Baby Eczema: The Baby Photos You Don’t See On Instagram

Posted by Chandra Nath on

TANTRUMXYZ EDITOR LISA WILLIAMS ASKS FOR SOME HONESTY ABOUT BABY ECZEMA

“The picture below is a photo of my son when he was five months old. It’s a good photo, isn’t it? He’s enjoying himself in his doorway bouncer, he has a lovely smile on his face, and he’s wearing a very cute stripey babygro.

But this photo didn’t see the light of day. The furthest it got was to my partner, to whom I sent it via a private WhatsApp message. I didn’t share it to Facebook, Instagram or even to a family WhatsApp group, which was set up for the sole purpose of sharing photos of my son. Why? Because of the eczema you can see on his cheek.

That patch of angry-looking blemished skin would flare up and calm down at intervals, depending on whether or not we were using a steroid cream to treat the eczema. Aside from the suffering it would cause my son, who would scratch at it with blunt nails and sometimes draw blood, each time the baby eczema appeared I subconsciously put a social media blackout on my baby and his milestones.

It seems silly now, and vain – maybe worse than vain – but at the time, there was no question about publishing these photos; it just didn’t happen. Or, if it did, it was only because I’d whacked so many Instagram filters on the photo (upping the contrast and the highlights, for example) that the baby eczema was effectively photoshopped out of the image. Hideous.

Now my son is nearly two, I am much less fussy about which photos I post online. I accept that many people want to see the unvarnished truth of parenting; whether that be a messy house, a toddler mid-tantrum or spaghetti smeared into their hair. Even a snotty nose might make it on to Instagram if the caption is funny enough.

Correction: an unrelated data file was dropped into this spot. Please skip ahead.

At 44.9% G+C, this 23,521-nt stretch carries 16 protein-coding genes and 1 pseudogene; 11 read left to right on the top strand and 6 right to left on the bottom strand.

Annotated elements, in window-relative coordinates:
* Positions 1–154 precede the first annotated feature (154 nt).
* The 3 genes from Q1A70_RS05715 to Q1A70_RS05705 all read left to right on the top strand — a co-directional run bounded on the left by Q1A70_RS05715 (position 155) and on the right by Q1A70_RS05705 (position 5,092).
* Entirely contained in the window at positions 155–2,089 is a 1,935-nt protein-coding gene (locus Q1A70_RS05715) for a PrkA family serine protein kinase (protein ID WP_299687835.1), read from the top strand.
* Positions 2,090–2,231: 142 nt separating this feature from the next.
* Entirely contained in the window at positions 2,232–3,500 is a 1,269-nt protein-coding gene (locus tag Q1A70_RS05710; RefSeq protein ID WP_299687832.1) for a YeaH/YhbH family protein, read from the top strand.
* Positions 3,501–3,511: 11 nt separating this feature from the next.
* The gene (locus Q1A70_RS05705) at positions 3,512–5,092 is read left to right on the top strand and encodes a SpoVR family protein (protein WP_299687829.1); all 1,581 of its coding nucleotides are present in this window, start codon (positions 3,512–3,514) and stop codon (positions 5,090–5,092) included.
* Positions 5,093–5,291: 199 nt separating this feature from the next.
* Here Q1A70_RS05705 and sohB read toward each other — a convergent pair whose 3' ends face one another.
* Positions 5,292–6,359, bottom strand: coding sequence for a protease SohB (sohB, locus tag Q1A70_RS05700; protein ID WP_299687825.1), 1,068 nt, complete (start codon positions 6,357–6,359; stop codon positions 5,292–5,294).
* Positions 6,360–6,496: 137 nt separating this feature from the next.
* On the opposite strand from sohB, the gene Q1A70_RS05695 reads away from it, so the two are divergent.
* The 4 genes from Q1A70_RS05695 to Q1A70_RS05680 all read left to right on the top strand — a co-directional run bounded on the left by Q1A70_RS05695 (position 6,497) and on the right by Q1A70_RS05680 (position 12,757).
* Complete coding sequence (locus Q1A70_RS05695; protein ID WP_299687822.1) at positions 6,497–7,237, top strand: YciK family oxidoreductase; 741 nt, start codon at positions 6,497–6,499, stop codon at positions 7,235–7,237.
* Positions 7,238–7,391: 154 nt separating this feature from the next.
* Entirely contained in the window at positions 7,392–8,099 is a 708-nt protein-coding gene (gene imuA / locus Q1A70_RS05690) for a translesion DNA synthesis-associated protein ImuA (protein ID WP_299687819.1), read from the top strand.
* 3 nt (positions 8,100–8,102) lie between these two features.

But when you’re a new parent, sleep-deprived and questioning everything you do, the image you want to project of your new life and the new little life you are nurturing, isn’t one of skin allergies or, indeed, anything less than perfect.

It’s a vicious cycle, of course, because the more unblemished images of family life that we see online, the more we load the pressure on to new parents coming through. I wish I had been a little more honest in how I had portrayed my life online in those early months, but I wish those before me had too.

Certainly getting proper help for my son’s baby eczema gave me more confidence in my parenting. I didn’t realise in those early days, while I was waiting for a paediatric dermatologist referral, that I should have been ‘weaning’ my son’s skin off the steroid cream gently , or that warm baths and too many layers at night time were probably triggering the itching. I didn’t realise that I should have been taking a holistic approach to the baby eczema, making sure that the baby wipes and laundry detergent we used were gentle and irritant-free. And I didn’t realise that brands such as Neutral 0% – which has worked with the Danish Asthma and Allergy Association to formulate gentle products for this exact reason – existed until recently.

I now realise that a patch of eczema on my otherwise super healthy, super happy boy was not a reflection on my parenting, and I hope that by sharing my experience and these photos, that other new parents feel the same.

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